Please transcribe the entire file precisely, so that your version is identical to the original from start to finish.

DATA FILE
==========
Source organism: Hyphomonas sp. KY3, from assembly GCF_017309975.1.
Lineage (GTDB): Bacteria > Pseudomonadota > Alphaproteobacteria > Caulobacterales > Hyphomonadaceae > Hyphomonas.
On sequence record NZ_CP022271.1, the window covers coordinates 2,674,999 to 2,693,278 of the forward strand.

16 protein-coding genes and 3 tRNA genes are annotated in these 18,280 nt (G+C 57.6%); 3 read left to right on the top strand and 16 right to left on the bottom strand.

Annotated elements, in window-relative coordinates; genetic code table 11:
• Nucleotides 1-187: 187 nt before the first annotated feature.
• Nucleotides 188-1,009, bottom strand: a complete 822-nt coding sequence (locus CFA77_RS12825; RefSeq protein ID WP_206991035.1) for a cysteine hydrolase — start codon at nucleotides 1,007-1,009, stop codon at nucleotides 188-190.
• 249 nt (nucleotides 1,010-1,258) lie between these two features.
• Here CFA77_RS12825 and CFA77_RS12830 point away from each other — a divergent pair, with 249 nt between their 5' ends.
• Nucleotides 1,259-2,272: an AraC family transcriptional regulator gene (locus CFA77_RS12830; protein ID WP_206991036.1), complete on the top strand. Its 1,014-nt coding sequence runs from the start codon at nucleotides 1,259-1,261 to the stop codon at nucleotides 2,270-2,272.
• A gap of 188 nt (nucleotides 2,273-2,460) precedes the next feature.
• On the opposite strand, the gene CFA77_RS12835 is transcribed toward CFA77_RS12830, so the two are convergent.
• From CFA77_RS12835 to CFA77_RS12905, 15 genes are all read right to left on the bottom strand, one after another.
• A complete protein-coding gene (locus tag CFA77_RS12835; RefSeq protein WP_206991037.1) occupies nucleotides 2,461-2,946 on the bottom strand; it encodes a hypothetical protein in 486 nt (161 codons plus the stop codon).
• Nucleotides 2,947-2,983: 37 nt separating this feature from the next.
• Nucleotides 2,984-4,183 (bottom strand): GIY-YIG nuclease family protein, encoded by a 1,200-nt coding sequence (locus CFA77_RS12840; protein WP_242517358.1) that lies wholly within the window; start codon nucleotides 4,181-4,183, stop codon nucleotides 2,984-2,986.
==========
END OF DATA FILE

Source organism: Hyphomonas sp. KY3, from assembly GCF_017309975.1.
Lineage (GTDB): Bacteria > Pseudomonadota > Alphaproteobacteria > Caulobacterales > Hyphomonadaceae > Hyphomonas.
On sequence record NZ_CP022271.1, the window covers coordinates 2,674,999 to 2,693,278 of the forward strand.

16 protein-coding genes and 3 tRNA genes are annotated in these 18,280 nt (G+C 57.6%); 3 read left to right on the top strand and 16 right to left on the bottom strand.

Annotated elements, in window-relative coordinates; genetic code table 11:
• Nucleotides 1-187: 187 nt before the first annotated feature.
• Nucleotides 188-1,009, bottom strand: a complete 822-nt coding sequence (locus CFA77_RS12825; RefSeq protein ID WP_206991035.1) for a cysteine hydrolase — start codon at nucleotides 1,007-1,009, stop codon at nucleotides 188-190.
• 249 nt (nucleotides 1,010-1,258) lie between these two features.
• Here CFA77_RS12825 and CFA77_RS12830 point away from each other — a divergent pair, with 249 nt between their 5' ends.
• Nucleotides 1,259-2,272: an AraC family transcriptional regulator gene (locus CFA77_RS12830; protein ID WP_206991036.1), complete on the top strand. Its 1,014-nt coding sequence runs from the start codon at nucleotides 1,259-1,261 to the stop codon at nucleotides 2,270-2,272.
• A gap of 188 nt (nucleotides 2,273-2,460) precedes the next feature.
• On the opposite strand, the gene CFA77_RS12835 is transcribed toward CFA77_RS12830, so the two are convergent.
• From CFA77_RS12835 to CFA77_RS12905, 15 genes are all read right to left on the bottom strand, one after another.
• A complete protein-coding gene (locus tag CFA77_RS12835; RefSeq protein WP_206991037.1) occupies nucleotides 2,461-2,946 on the bottom strand; it encodes a hypothetical protein in 486 nt (161 codons plus the stop codon).
• Nucleotides 2,947-2,983: 37 nt separating this feature from the next.
• Nucleotides 2,984-4,183 (bottom strand): GIY-YIG nuclease family protein, encoded by a 1,200-nt coding sequence (locus CFA77_RS12840; protein WP_242517358.1) that lies wholly within the window; start codon nucleotides 4,181-4,183, stop codon nucleotides 2,984-2,986.